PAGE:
Millie Adams reviews the Assembly Rooms instalment of this year’s Durham Drama Festival


Dos is what it says on the tin; this tale of two makes you laugh, tense, and mutter to yourself “they really need to break up”. The play’s light-hearted opening was successfully comedically executed, in its presentation of a guided meditation that descended into chaos. Maariya Khalid, playing Joni, immediately captured the audience’s attention in her varied facial expressions, with her virtual gathering interrupted in Dex’s (Horatio Holloway’s) attention-grabbing entrance.


The pair have been together since university and the dialogue slowly reveals the peaks, troughs, and intricacies of the relationship. When Joni takes issue with Dex wearing makeup to a dinner with parents, she sets in motion a heated argument concerning the pair’s mutual bisexual identity and divergent gender expression. Maria Galimberti’s writing navigates these tense issues well with a particularly poetic monologue, delivered beautifully by Maariya Khalid, breaking through the conversational prose. The lighting team deserves credit too, for elevating this moment with the juxtaposing spotlight of Joni and obscure darkness of Dex as he rambles on silently, in mime. An intimate moment between audience and performer, Joni’s confessional words, heavy in metaphor, were at times hard to follow but pierced through with moments of wonderful transparency. 


When dos become uno at one of the play’s many crisis points, I felt ten tonnes lighter. Unfortunately, Dex’s breakup proposition is followed by a series of escalating “no”’s from the troubled Joni. The breakup is off the cards almost as soon as it was on, with a powerfully spiteful monologue from Joni. Belittling Dex with jibes at his masculinity, this scene was a hard one to watch. In an unusual ending, the play closes with the pair frantically embracing one another. Barely able to hold eye contact with the stage, Horatio and Maariya certainly brought to life the maxim “we hurt the ones we love the most”.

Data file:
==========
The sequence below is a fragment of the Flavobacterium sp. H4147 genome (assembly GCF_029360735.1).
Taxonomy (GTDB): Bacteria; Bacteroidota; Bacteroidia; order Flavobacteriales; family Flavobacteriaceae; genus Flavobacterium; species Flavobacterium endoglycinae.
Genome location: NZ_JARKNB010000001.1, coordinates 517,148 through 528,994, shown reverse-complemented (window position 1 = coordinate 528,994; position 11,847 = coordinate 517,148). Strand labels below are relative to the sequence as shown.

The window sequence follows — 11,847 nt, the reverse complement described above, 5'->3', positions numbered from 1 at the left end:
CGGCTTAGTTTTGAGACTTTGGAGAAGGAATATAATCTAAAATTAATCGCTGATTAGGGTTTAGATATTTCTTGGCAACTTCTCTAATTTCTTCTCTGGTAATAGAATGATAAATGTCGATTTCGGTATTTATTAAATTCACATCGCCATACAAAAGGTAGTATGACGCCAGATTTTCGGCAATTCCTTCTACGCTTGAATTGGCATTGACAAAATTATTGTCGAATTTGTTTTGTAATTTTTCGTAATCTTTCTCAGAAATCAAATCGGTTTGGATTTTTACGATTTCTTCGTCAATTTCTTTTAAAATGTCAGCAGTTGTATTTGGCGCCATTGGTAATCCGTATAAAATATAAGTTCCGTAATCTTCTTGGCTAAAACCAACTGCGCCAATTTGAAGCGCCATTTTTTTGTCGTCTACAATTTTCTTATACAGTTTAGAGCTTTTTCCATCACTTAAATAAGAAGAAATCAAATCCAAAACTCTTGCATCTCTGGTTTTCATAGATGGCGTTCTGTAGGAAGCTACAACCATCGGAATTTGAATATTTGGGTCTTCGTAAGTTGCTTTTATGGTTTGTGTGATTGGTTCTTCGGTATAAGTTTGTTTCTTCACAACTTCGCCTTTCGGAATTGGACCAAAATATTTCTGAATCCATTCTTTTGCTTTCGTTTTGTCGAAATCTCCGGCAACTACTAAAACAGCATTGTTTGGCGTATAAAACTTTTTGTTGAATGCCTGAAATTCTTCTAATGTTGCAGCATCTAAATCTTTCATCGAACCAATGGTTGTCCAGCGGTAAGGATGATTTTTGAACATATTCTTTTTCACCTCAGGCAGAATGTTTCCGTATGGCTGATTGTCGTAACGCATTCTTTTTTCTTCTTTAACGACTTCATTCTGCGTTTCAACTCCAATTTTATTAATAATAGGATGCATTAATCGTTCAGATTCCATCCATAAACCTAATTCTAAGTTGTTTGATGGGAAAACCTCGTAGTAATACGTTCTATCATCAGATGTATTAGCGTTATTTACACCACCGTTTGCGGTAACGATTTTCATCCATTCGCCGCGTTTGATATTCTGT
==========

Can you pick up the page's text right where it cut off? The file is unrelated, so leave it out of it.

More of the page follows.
Photo taken from @fourthwalltc Instagram.

Love and Freindship 

Austen meets Moll Flanders: written by Zara Stokes-Neustadt, this wonderful piece of theatre perfectly revives the wicked humour of the two. The play centres on narrator Laura, played by the wonderful Olivia Clouting, as she retells adventures from her youth. It is the task of the rest of the cast to bring these scenes to life, and this they do. Working seamlessly as an ensemble, the comedic potential of Stokes-Neustadt’s writing was explored to perfection, a credit to director, Emily Browning. The energy did not drop once in performance, culminating in the audience’s belly-laughs, especially at a moment of audience participation in the sham marriage with Molly Bell’s character Jeanetta. 


The quality of acting was truly brilliant and well matched to Stokes-Neustadt’s comedic writing. Indie Spafford made for an outstanding Sophia, with a flirtatious catwalk entrance promising the hilarity that followed. Sylvie Norman-Taylor, playing younger Laura, a rocket of a performer on her own merit, was even more fantastic in this pairing; Sophia’s prompting younger Laura to fainting fits galore provided a sensationalism that was a charm to watch. Spafford and Norman-Taylor bounced off one another and all of their characters’ flaws melted into obscurity as they commandeered the stage. I can’t blame Edward, played wonderfully by Matthew McConkey, for falling in love with Norman-Taylor, I think we all did that night. Jude Battersby, Henry Skinner, Oli Butler, and Scarlett Clarke as the ensemble also provided stellar performances. Battersby’s entrance in kilt, accompanied by Pandias Margaronis on the bagpipes was definitely a memorable moment.